One of the main tips & guidance from the Cybersecurity and Infrastructure Security Agency (CISA) is to “Keep Calm and Patch On.” CISA emphasizes addressing vulnerabilities twice in this section. Two out of the four tips focus on the importance of finding and addressing vulnerabilities.
For many organizations, that’s easier said than done. Vulnerability management has become a pain point for overburdened security teams who have thousands of vulnerabilities and find it difficult to decide where to start. The process to find, analyze and prioritize the most actively exploitable vulnerabilities is still time-consuming and decentralized for many security teams.
At the same time, the ransomware threats are real. In summer 2022, a Cyber Security Alert (CSA) published jointly by the FBI and CISA as part of their ongoing #StopRansomware campaign outlined the known tactics, techniques, and procedures (TTPs), indicators of compromise (IOCs), as well as recommended mitigation strategies for the Zeppelin ransomware targeting organizations with a ransomware double-header. The Zeppelin actors would both encrypt systems and steal data to sell or publish.
Zeppelin is part of the VegaLocker ransomware family used to support ransomware-as-a-service (RaaS) cyber operations. The VegaLocker ransomware family includes other ransomware strains such as Jamper, Storm, or Buran. The Zeppelin threat actors have been targeting primarily large companies in the United States and Europe. From 2019 through 2022, this has included industries such as defense, education, manufacturing, healthcare, and technology. The Zeppelin threat actors usually request Bitcoin payments in amounts ranging from a few thousand dollars to over $1 million.
The Zeppelin actors are following a multi-vector attack model. They gain access to victim networks via remote desktop protocol (RDP) exploitation. RDP servers are often vulnerable with default passwords. The actors also exploit SonicWall firewall vulnerabilities and use phishing campaigns to trick users into clicking on attachments that appear as document links. Once inside the network, actors map systems, data, and backups before deploying their attacks. With many Zeppelin attacks, traditional ransomware encrypted systems are combined with a secondary threat to sell or publically release sensitive data if the ransom is not paid. These types of ransomware attacks are much more potent when dealing with multiple impacts – encrypted systems and data and the threat of publicly releasing sensitive information.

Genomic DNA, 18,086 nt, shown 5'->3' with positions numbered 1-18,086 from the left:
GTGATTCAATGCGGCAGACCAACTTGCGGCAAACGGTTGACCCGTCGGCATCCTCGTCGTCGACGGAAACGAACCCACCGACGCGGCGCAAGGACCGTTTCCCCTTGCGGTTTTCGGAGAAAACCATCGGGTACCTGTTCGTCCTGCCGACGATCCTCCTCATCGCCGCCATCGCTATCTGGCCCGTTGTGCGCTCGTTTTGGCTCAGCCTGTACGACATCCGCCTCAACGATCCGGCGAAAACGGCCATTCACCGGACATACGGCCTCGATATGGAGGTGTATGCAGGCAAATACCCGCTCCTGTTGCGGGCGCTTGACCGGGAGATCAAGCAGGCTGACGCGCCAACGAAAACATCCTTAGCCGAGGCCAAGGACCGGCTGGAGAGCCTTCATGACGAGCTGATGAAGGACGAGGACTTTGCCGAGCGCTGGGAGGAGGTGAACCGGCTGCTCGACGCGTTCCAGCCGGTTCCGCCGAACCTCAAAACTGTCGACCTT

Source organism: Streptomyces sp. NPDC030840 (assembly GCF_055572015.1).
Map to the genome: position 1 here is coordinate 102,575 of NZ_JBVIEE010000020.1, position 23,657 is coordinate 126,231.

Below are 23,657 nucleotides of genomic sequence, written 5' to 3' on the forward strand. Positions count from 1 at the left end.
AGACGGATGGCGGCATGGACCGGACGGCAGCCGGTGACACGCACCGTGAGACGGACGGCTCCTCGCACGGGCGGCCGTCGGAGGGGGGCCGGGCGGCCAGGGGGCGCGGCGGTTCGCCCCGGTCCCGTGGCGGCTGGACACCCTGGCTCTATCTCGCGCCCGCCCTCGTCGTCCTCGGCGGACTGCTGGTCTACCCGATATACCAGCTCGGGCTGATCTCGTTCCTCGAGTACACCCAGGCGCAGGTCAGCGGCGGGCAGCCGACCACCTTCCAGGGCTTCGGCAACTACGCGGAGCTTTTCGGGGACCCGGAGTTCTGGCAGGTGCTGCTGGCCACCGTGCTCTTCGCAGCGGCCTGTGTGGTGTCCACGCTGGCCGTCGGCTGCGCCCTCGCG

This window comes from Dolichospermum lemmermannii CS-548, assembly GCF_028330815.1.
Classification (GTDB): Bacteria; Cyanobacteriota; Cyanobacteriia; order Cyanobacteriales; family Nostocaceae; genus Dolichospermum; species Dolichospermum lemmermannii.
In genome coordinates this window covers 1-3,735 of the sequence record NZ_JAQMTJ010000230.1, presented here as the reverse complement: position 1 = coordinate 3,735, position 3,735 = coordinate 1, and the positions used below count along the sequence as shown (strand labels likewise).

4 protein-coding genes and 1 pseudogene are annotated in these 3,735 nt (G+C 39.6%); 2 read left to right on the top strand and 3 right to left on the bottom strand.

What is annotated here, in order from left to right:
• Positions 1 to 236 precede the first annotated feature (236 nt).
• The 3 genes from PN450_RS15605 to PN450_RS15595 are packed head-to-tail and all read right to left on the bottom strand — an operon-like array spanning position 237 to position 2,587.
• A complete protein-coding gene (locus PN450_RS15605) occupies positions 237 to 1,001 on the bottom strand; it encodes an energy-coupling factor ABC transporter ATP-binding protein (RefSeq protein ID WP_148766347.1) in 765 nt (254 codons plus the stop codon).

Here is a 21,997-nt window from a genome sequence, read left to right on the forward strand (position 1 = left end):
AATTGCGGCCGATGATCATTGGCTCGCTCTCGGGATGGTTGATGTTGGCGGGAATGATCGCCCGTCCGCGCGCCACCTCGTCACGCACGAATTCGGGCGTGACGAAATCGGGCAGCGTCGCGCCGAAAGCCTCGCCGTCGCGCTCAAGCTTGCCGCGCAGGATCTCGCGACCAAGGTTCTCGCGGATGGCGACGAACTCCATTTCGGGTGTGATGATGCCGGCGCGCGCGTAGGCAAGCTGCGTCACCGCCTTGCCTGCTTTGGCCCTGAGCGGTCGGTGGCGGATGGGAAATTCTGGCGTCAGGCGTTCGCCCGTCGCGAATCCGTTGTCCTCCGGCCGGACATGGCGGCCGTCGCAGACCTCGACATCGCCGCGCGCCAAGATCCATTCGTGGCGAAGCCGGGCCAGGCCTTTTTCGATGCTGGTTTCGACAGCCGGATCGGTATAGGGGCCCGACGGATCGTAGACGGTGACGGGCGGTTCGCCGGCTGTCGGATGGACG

If you have not already, check out the recommended Zeppelin mitigations in the CISA alert and take steps to protect your organization from lingering IOCs. To stop attacks like Zeppelin in the future, the advice is clear.
- Prioritize remediating known exploited vulnerabilities.
- Train users to recognize and report phishing attempts.
- Enable and enforce multi-factor authentication.
How Does the ThreatConnect Platform Help With Vulnerability Prioritization and Remediation?
Organizations can leverage threat intelligence in the ThreatConnect Platform to quickly prioritize and remediate vulnerabilities, which is the number one action item on CISA’s list of proactive mitigation measures for stopping future ransomware attacks like Zeppelin.
To do this, ThreatConnect collects real-time intelligence from the CISA Known Exploited Vulnerabilities Catalog and Google Project Zero, as well as other feeds and sources, enriching it with insights from sources such as the National Vulnerability Database (NVD) and the global ThreatConnect community, to deliver a full picture of vulnerabilities in the environment. Threat Intelligence Operations (TI Ops) teams have a clear dashboard showing vulnerabilities prioritized by those that are being actively exploited in order to take fast action.
TI Op teams and their colleagues in other security roles like vulnerability management get a full picture of each vulnerability in a single record with severity, affected products, attack vectors, related vulnerabilities, reports, signatures, indicators, TTPs, and more. The Threat Graph feature easily creates visual representations of relevant vulnerability information and impact on the organization, making it easier to understand the potential associations and relationships in the environment.
Through low-code automation, organizations can reduce the burden on overworked security teams by automating manual, often repeated tasks which also speeds up vulnerability remediation. And to promote information-sharing and maximize collaboration, TI Ops teams can generate tailored, on-demand, real-time reports with all the necessary information stakeholders need about critical vulnerabilities and their impacts.
Learn How ThreatConnect Can Speed Up Your Time to Remediate
Learn more and see a demonstration of how ThreatConnect enables vulnerability prioritization in this webinar.
Or reach out to us at firstname.lastname@example.org to see how we can help you use ThreatConnect to track, prioritize and get the detail you need on the most actively exploitable vulnerabilities to stop ransomware attacks.